High Voltage Test Bushings:
High Voltage Test Bushings Consisting of Three tests, namely
Power Frequency Tests
Impulse Voltage Tests
Power Frequency Tests:
Power Factor—Voltage Test: In this test, the bushing is set up as in service or immersed in oil. It is connected such that the line conductor side of the high voltage Schering bridge. Voltage is applied up to the line value in increasing steps and then reduced. The capacitance and power factor (or tan δ) are recorded at each step. The characteristic of power factor or tan δ versus applied voltage is drawn. This is a normal routine test but sometimes may be conducted on percentage basis.
Internal or Partial Discharge Test: This test is intended to find the deterioration or failure due to internal discharges caused in the composite insulation of the bushing. This is done by using internal or partial discharge arrangement. The voltage versus discharge magnitude as well as the quadratic rate, gives an excellent record of the performance of the bushing in service. This is now a routine test for High Voltage Test Bushings.
Momentary Withstand Test at Power Frequency: This is done as per the Indian Standard specifications IS: 2099 applied to bushings. The test voltage is specified in the specifications. The bushing has to withstand without flashover or puncture for a minimum time ( ~ 30s) to measure the voltage. At present this test is replaced by the impulse withstand test.
One Minute Wet Withstand Test at Power Frequency: The most common and routine tests used for all electrical apparatuses are the one minute wet, and dry voltage withstand tests. In wet test, voltage specified is applied to the bushing mounted as in service with the rain arrangement as described A properly designed bushing has to withstand the voltage without flashover for one minute. This test really does not give any information for its satisfactory performance in service, while impulse and partial discharge tests give more information.
Visible Discharge Test at Power Frequency: This test is intended for determining whether the bushing is likely to give radio interference in service, when the voltage specified in IS: 2099 is applied. No discharge other than that from the arcing horns or grading rings should be visible to the observers in a dark room. The test arrangement is the same as that of the withstand test, but the test is conducted in a dark room.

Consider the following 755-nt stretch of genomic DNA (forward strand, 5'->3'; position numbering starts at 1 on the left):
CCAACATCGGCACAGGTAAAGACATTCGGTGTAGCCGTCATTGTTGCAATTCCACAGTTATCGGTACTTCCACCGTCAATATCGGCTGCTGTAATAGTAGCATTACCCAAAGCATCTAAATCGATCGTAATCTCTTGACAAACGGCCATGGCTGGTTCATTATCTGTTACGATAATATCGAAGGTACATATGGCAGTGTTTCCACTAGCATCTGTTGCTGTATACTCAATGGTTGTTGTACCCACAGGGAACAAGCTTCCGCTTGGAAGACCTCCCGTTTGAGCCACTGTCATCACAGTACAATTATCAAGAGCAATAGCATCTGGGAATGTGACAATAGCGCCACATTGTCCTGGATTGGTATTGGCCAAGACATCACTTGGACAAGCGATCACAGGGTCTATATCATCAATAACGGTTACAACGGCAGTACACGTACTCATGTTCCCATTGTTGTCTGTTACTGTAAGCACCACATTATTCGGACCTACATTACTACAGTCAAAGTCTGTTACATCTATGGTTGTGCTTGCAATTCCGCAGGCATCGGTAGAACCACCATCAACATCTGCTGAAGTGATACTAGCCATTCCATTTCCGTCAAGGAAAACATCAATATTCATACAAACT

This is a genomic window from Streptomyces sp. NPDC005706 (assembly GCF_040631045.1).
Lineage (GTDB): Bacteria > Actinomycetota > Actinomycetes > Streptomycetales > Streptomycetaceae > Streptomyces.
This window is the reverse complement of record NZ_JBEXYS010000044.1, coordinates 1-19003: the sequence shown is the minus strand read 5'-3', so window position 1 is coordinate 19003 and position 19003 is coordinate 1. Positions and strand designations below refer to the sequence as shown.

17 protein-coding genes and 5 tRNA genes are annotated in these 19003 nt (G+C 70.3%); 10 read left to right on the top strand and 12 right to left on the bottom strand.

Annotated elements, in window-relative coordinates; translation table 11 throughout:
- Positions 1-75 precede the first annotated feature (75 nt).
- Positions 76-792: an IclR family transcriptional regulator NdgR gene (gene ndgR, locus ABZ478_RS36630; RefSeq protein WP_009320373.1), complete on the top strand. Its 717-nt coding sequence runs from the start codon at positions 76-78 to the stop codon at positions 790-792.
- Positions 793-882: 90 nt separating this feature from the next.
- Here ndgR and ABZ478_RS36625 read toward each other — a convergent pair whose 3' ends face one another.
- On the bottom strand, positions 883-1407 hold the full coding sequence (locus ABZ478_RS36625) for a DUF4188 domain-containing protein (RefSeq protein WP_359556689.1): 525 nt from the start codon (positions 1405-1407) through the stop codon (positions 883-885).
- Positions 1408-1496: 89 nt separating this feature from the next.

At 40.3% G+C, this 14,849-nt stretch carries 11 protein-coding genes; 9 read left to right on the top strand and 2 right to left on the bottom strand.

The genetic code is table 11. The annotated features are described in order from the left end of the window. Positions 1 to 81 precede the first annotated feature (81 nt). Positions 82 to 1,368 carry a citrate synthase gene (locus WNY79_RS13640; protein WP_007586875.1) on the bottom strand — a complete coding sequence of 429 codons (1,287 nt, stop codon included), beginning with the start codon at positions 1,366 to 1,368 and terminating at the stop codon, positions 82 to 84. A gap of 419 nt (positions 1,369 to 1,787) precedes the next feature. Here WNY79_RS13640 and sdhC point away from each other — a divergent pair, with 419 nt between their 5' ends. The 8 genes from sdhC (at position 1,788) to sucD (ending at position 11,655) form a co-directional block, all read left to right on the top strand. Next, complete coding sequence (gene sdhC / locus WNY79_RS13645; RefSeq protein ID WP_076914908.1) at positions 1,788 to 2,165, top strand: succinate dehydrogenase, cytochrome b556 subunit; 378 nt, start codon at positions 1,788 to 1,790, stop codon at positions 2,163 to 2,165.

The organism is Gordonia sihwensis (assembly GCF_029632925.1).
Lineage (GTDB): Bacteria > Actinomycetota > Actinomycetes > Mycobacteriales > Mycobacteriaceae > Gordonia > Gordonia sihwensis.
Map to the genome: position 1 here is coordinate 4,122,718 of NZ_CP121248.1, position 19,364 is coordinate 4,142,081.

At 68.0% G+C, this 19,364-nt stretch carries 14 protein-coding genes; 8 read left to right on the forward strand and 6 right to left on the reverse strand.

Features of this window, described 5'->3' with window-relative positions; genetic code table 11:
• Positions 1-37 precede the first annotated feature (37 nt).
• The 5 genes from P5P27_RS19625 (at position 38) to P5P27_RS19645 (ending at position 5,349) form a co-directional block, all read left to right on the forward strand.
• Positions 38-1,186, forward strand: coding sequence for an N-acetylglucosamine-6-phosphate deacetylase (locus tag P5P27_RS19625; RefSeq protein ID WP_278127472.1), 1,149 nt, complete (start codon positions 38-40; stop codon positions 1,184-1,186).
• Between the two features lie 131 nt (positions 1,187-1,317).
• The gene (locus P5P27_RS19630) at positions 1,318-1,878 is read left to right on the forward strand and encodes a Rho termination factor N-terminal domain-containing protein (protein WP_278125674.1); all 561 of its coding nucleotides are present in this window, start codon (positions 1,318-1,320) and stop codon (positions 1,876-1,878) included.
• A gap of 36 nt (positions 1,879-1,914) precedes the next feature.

Impulse Voltage Tests:
Full Wave Withstand Test: The bushing is tested for either polarity voltages as per the specifications. Five consecutive full waves of standard waveform are applied, and, if two of them cause flashover the bushing is said to have failed in the test. If only one flashover occurs, ten additional applications are done. The bushing is considered to have Passed the test if no flashover occurs in subsequent applications.
Chopped Wave Withstand and Switching Surge Tests: The chopped wave test is sometimes done for High Voltage Test Bushings (220 kV and 400 kV and above). Switching surge flashover test of specified value is nowadays included for High Voltage Test Bushings. The tests are carried out similar to full wave withstand test.
Temperature Rise and Thermal Stability Tests: The purpose of these tests is to ensure that the bushing in service for long does not have an excessive temperature rise and also does not go into the “thermal runaway” condition of the insulation used.
Temperature rise test is carried out in free air with an ambient temperature below 40°C at a rated power frequency (50 Hz) a.c. current. The steady temperature rise above the ambient air temperature at any part of the bushing should not exceed 45°C. The test is carried out for such a long time till the temperature is substantially constant, i.e. the increase in temperature rate is less than I °C/hr. Sometimes, the bushings have to be operated along with transformers; of which the temperature reached may exceed 80°C. This temperature is high enough to produce large dielectric losses and thermal instability. For High Voltage Test Bushings this is particularly important, and hence the thermal stability test is done for bushings rated for 132 kV and above.
The test is carried out with the bushing immersed in oil at a maximum temperature as in service, and the voltage applied is 86% of the nominal system voltage. This is approximately √2 times the working voltage of the bushing and hence the dielectric losses are about double the normal value. The additional losses account for the conductor ohmic losses. It has been considered unnecessary to specify the thermal stability test for oil-impregnated paper bushings of low ratings; but for the large High Voltage Test Bushings (1600 A, 400 kV transformer bushings, etc.), the losses in the conductor may by high enough to outweigh the dielectric losses.
It may be pointed out here, that the thermal stability tests are type tests. But in the case of large sized High Voltage Test Bushings, it may be necessary to make them routine tests.